Tanika Mally

Arts & Review Editor

When I first heard of Taylor Jenkins Reid’s The Seven Husbands of Evelyn Hugo and learned that the book would follow the life of a glamorous fifties movie star, I was hesitant. My expectations were that it would follow a common stereotype of women with many husbands — that they all died a mysterious, tragic death, the cause “unknown.” To be honest, I thought it was a cliche. The reality of it, however, is far more tragic and bittersweet than I had initially expected it to be, and it has nothing to do with Evelyn Hugo’s seven husbands so much as it has to do with the tale of her and her greatest love.

The book starts off with Monique Grant, a biracial journalist for a magazine called the Vivant and is currently undergoing a divorce when an exclusive interview with iconic and reclusive Hollywood star Evelyn Hugo- a woman with seemingly more scandals than movies- is dropped into her lap. Though soon enough, Monique learns that rather than an exclusive with Evelyn, she’s offered the chance to write her biography

As Monique follows along to the true story of Evelyn’s life and career- filled with ruthlessness, pure friendships, and the most true, yet forbidden, form of love, she also finds herself grappling with her own personal struggles head on, as well as secrets from the past that leave her reeling. 

Though it seems like Monique is the main character of this book, the true protagonist is, indeed, Evelyn Hugo, though it would be fair to say that Monique is the narrator. 

It is with the utmost discretion that I say this is no simple story about a simple person, but a complex, intricate tale of a woman dealing with multiple personas. One is the sultry, alluring, tantalizing image of being an A-list movie star. The other is the loving, flawed, and true girl behind closed doors, and her desire to freely love the person she has for years. Oftentimes, these images clash and collide, causing Evelyn to make hasty and even hypocritical decisions, ones that ultimately lead to painful, regretful outcomes. This story is about a woman filled with ambition to make it out, to create something, anything, of herself and to hold the authority of her life in her own hands, molding a place for herself in American households throughout the ages. This is a story about a woman refusing to be shamed for the perception men have of her- that she is a slag for owning up and taking advantage of her sexual image, that she is merely a pretty face on a pretty body who wore emerald green dresses and turned the other way when needed to. This is a story about a woman who was able to get her way with whatever lies she spun and wove because ultimately, society fell in love with the fantasy that was Evelyn Hugo, and not with the actuality of her.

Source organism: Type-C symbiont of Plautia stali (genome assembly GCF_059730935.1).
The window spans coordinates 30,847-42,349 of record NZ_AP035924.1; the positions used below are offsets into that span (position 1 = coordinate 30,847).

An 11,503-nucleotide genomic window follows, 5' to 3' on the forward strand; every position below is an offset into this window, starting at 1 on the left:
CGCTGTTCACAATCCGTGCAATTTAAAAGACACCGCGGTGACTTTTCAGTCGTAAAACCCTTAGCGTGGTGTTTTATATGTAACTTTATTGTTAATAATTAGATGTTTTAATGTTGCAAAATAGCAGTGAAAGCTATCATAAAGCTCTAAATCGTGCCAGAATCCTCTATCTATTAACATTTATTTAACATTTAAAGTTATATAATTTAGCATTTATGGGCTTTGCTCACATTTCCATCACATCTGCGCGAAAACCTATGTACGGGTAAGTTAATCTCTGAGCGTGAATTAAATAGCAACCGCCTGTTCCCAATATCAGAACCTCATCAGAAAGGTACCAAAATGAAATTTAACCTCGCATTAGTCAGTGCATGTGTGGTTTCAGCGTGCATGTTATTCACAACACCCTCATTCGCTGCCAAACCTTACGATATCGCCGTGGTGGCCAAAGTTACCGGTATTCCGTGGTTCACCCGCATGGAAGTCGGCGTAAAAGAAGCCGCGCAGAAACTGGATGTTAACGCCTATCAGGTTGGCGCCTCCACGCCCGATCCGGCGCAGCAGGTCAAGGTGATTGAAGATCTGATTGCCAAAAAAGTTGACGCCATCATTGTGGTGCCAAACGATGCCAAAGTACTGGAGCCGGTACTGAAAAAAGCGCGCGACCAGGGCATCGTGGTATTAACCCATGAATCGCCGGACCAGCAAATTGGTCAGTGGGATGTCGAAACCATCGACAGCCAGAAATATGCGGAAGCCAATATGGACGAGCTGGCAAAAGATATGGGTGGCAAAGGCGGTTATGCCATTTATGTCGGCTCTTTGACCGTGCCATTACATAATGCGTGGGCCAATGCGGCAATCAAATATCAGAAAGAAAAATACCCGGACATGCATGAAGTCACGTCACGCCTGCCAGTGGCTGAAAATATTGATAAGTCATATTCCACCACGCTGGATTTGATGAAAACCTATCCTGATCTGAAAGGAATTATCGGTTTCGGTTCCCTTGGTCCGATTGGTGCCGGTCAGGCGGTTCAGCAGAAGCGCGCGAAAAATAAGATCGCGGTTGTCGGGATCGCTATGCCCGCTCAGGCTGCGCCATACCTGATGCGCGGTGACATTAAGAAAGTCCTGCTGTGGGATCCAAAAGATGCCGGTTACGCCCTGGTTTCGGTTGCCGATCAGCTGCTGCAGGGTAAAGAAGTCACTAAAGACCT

The book delves into numerous, prevalent issues in today’s norm. From the casual, sexual harassment of young girls in the film industry to the lack of work and roles for POC actors to domestic abuse in marriage to the stigmas of divorced women to even the blantant homophobia and oversexualization of queer women. It also is a smashing critic of the patriarchy, with a protagonist that is, in fact, much too opinionated, talented, and bold for any man to “tame” her, and does so in the most womanly, feminine way possible. Evelyn destroys whatever expectations people set for her by essentially stating that it’s better to have no expectations at all. Rather than water down her personality and make herself more soft, approachable, and digestible to fans, Evelyn is sharp and brazen, bringing truth to her sixties bombshell title. 

What I absolutely adore about this book is how well intersectionality is obviously displayed, yet not explicitly stated in the book. Evelyn is a queer, Cuban, woman of color trying to be an actress in the fifties. The possibilities are low, and her identity proves to be a barrier.  Being a woman during those times means that she must also become a mother, and so she risks losing her sexual appeal the minute she has a child. Though she finally was able to become an actress at the end, it also came with the cost of abandoning her Cuban identity, changing her accent, and dying her hair blonde- basically, making herself appear as far from ethnically Cuban as possible.

Finally, I just want to point out that The Seven Husbands of Evelyn Hugo is not a glorification of her wild past and racy personality, but a direct, honest way to be held accountable for her mistakes and flaws. It is asking its readers to hear her story with humanity rather than logic, because no matter how flashy a celebrity’s life might be, everyone has those rotten, ugly despicable days where they say stuff they don’t mean and act beyond reason. To be put on a pedestal is begging for disappointment, since no human being is perfect.

Overall, this is a book I’d highly recommend to just about anyone. I believe it truly encompasses human nature through and through, and after I had finished reading it, my world seemed to shift, as though the way I had been living on before was off-kilter. The Seven Husbands of Evelyn Hugo is impactful and reflective, leaving you reeling with thoughts you might’ve never dreamt of thinking about before. 

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